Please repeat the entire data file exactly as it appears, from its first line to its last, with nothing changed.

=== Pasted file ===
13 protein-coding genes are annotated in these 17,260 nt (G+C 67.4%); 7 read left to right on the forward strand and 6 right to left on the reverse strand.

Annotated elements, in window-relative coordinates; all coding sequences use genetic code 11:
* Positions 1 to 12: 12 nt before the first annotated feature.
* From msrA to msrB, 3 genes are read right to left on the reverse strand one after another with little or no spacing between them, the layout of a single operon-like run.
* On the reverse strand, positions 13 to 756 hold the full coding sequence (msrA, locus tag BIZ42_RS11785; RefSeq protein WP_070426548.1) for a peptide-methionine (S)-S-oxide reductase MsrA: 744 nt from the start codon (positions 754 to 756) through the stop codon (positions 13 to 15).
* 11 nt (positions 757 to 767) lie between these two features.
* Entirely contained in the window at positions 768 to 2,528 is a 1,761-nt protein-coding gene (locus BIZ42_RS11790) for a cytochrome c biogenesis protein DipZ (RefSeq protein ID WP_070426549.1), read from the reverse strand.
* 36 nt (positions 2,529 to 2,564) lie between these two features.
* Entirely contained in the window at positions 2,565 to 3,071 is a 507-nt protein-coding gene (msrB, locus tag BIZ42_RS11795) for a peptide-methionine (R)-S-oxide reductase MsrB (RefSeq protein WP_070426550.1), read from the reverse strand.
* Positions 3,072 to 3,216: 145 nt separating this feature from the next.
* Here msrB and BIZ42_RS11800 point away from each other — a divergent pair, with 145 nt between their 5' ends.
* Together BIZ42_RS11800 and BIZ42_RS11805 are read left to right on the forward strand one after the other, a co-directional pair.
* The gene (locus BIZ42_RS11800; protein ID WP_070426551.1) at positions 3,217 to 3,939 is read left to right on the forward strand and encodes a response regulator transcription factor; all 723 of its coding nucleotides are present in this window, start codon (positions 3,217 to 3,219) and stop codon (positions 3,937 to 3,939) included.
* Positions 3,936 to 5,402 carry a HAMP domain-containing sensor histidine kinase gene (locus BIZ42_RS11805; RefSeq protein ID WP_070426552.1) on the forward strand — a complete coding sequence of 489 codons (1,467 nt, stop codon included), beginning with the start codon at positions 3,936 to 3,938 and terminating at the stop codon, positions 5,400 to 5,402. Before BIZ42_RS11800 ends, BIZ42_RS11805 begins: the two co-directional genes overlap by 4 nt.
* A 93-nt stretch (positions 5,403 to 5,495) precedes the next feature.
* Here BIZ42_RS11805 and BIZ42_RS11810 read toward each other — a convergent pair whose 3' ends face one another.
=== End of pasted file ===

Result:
13 protein-coding genes are annotated in these 17,260 nt (G+C 67.4%); 7 read left to right on the forward strand and 6 right to left on the reverse strand.

Annotated elements, in window-relative coordinates; all coding sequences use genetic code 11:
* Positions 1 to 12: 12 nt before the first annotated feature.
* From msrA to msrB, 3 genes are read right to left on the reverse strand one after another with little or no spacing between them, the layout of a single operon-like run.
* On the reverse strand, positions 13 to 756 hold the full coding sequence (msrA, locus tag BIZ42_RS11785; RefSeq protein WP_070426548.1) for a peptide-methionine (S)-S-oxide reductase MsrA: 744 nt from the start codon (positions 754 to 756) through the stop codon (positions 13 to 15).
* 11 nt (positions 757 to 767) lie between these two features.
* Entirely contained in the window at positions 768 to 2,528 is a 1,761-nt protein-coding gene (locus BIZ42_RS11790) for a cytochrome c biogenesis protein DipZ (RefSeq protein ID WP_070426549.1), read from the reverse strand.
* 36 nt (positions 2,529 to 2,564) lie between these two features.
* Entirely contained in the window at positions 2,565 to 3,071 is a 507-nt protein-coding gene (msrB, locus tag BIZ42_RS11795) for a peptide-methionine (R)-S-oxide reductase MsrB (RefSeq protein WP_070426550.1), read from the reverse strand.
* Positions 3,072 to 3,216: 145 nt separating this feature from the next.
* Here msrB and BIZ42_RS11800 point away from each other — a divergent pair, with 145 nt between their 5' ends.
* Together BIZ42_RS11800 and BIZ42_RS11805 are read left to right on the forward strand one after the other, a co-directional pair.
* The gene (locus BIZ42_RS11800; protein ID WP_070426551.1) at positions 3,217 to 3,939 is read left to right on the forward strand and encodes a response regulator transcription factor; all 723 of its coding nucleotides are present in this window, start codon (positions 3,217 to 3,219) and stop codon (positions 3,937 to 3,939) included.
* Positions 3,936 to 5,402 carry a HAMP domain-containing sensor histidine kinase gene (locus BIZ42_RS11805; RefSeq protein ID WP_070426552.1) on the forward strand — a complete coding sequence of 489 codons (1,467 nt, stop codon included), beginning with the start codon at positions 3,936 to 3,938 and terminating at the stop codon, positions 5,400 to 5,402. Before BIZ42_RS11800 ends, BIZ42_RS11805 begins: the two co-directional genes overlap by 4 nt.
* A 93-nt stretch (positions 5,403 to 5,495) precedes the next feature.
* Here BIZ42_RS11805 and BIZ42_RS11810 read toward each other — a convergent pair whose 3' ends face one another.